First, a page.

clock menu more-arrow no yes

Filed under:

The Arizona Diamondbacks’ playoff odds: 60 games in

New, comments

A better trajectory than last time, that’s for sure!

Justin Harley Celebrates Daughters Birthday At Walt Disney World Photo by Chloe Rice/Disney Parks via Getty Images

[Note: what with the draft yesterday morning, a day game in the afternoon, and an unexpected trade last night, this got squeezed out. Fortunately, it’s an off-day today! Just to be clear - none of what follows included the series final

As we did last season, we’ll track the D-backs’ post-season chances every ten games as the season progresses, until the number either reaches 100% or 0%. Here’s where we stand, 50 games into the season.

This is an interesting set of results. None of them have moved very much but two are negative, one postive and one unchanged about the D-backs’ overall play-off odds. You might be forgiven for having expected better, given that the team has recaptured first place in the National League West since we last looked. However, things have tightened up generally in the division. Despite the series win over the Reds and sweep of the Marlins, the Dodgers have caught up a game on the D-backs, and are back at .500 for the first time since April 24. The gap is now narrow enough that the projected rest of season record makes them favorites.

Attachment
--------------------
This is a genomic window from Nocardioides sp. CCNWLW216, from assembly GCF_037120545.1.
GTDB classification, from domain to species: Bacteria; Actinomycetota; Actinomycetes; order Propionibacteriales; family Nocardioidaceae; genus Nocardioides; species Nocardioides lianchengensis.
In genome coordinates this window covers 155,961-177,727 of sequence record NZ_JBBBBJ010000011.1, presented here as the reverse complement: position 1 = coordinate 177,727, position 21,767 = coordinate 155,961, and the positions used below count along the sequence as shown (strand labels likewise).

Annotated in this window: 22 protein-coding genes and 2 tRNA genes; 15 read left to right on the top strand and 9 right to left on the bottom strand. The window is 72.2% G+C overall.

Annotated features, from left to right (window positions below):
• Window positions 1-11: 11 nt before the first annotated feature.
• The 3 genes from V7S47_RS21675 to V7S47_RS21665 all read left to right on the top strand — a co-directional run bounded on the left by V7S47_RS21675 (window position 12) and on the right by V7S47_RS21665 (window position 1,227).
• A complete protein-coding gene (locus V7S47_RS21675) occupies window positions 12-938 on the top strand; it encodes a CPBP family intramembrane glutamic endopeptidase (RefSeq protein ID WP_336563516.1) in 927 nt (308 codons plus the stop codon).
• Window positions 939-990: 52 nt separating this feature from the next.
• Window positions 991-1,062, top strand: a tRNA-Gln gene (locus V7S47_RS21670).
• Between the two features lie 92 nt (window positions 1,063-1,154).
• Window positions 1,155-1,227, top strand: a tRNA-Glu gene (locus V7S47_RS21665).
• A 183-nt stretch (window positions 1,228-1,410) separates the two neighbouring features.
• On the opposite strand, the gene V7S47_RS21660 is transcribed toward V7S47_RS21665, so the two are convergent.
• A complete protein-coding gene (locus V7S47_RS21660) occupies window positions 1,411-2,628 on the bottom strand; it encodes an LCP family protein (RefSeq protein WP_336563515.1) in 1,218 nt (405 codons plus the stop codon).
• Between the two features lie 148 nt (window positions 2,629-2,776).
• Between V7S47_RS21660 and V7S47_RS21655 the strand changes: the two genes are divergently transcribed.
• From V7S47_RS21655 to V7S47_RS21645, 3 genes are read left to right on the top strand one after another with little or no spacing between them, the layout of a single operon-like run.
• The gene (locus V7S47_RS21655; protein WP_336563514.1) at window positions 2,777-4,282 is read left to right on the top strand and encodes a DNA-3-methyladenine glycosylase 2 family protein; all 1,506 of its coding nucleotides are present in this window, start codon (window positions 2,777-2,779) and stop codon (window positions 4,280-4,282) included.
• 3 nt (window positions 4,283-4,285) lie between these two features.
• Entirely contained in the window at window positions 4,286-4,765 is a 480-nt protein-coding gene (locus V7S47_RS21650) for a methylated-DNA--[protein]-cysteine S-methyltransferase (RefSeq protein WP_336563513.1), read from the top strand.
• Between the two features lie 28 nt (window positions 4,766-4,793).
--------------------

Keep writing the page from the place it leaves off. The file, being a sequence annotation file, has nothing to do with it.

That is reflected in a drop across most of the systems in our divisional chances. But this has been somewhat counterbalanced by a general improvement in the wild-card odds. After 50 games, the Diamondbacks had the 10th-best record in the league, and that was reflected in a wild-card chance which averaged out at 9.3%. The team have now moved up to 7th-best, and sit 2.5 games back of the wild-card teams, currently the Cubs and Nationals (though obviously, Arizona is still leading their division). Our average wild-card odds have improved to 11.0% accordingly. Combining the two, here are the graphs showing Arizona’s playoff odds for all four systems since Opening Day:

All told, the average is hardly changed at all - down less than one percent (0.7%, to be precise), at 46.7%. As usual, Fangraphs remains considerably more pessimistic than the other systems, but it’s interesting to note that their current value is almost the same as it was on Opening Day. This reflects a National League West which has been the baseball equivalent of a flotilla of swans over the first two months: an awful lot of pedaling going on below the surface, but nothing much has changed above it. Er, I feel that metaphor fell apart somewhere in the middle, but you know what I mean. Maybe I should have gone with French: Plus ça change, plus c’est la même chose.

The next 10 games are, as note above already under way, and for the first time in a while include a significant slice against our divisional rivals, with a series against the Rockies. However, that’s the last time we see the NL West in the first half of the season, with the next game not being until we face the Giants again, at Chase Field beginning on June 29. I get the feeling that the division won’t truly be decided until the teams start facing each other after the All-Star break. The other games in the upcoming set, are three against the Pirates and the Mets, back home after the Rockies series. So we’ll see how things fair then.